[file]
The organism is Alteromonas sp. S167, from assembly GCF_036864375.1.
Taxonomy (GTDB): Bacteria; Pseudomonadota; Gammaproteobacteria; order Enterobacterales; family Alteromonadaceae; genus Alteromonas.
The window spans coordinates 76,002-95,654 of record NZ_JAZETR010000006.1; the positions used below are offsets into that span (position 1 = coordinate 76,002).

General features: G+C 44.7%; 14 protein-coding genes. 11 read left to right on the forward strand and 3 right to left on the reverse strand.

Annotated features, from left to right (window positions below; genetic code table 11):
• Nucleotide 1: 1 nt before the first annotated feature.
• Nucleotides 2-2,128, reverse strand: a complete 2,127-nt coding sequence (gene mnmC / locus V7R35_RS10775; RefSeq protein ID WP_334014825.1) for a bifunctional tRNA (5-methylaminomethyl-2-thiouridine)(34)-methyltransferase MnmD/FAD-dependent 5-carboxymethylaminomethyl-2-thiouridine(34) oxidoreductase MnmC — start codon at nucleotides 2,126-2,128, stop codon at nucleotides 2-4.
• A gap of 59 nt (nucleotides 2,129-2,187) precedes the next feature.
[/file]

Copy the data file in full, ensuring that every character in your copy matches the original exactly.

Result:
The organism is Alteromonas sp. S167, from assembly GCF_036864375.1.
Taxonomy (GTDB): Bacteria; Pseudomonadota; Gammaproteobacteria; order Enterobacterales; family Alteromonadaceae; genus Alteromonas.
The window spans coordinates 76,002-95,654 of record NZ_JAZETR010000006.1; the positions used below are offsets into that span (position 1 = coordinate 76,002).

General features: G+C 44.7%; 14 protein-coding genes. 11 read left to right on the forward strand and 3 right to left on the reverse strand.

Annotated features, from left to right (window positions below; genetic code table 11):
• Nucleotide 1: 1 nt before the first annotated feature.
• Nucleotides 2-2,128, reverse strand: a complete 2,127-nt coding sequence (gene mnmC / locus V7R35_RS10775; RefSeq protein ID WP_334014825.1) for a bifunctional tRNA (5-methylaminomethyl-2-thiouridine)(34)-methyltransferase MnmD/FAD-dependent 5-carboxymethylaminomethyl-2-thiouridine(34) oxidoreductase MnmC — start codon at nucleotides 2,126-2,128, stop codon at nucleotides 2-4.
• A gap of 59 nt (nucleotides 2,129-2,187) precedes the next feature.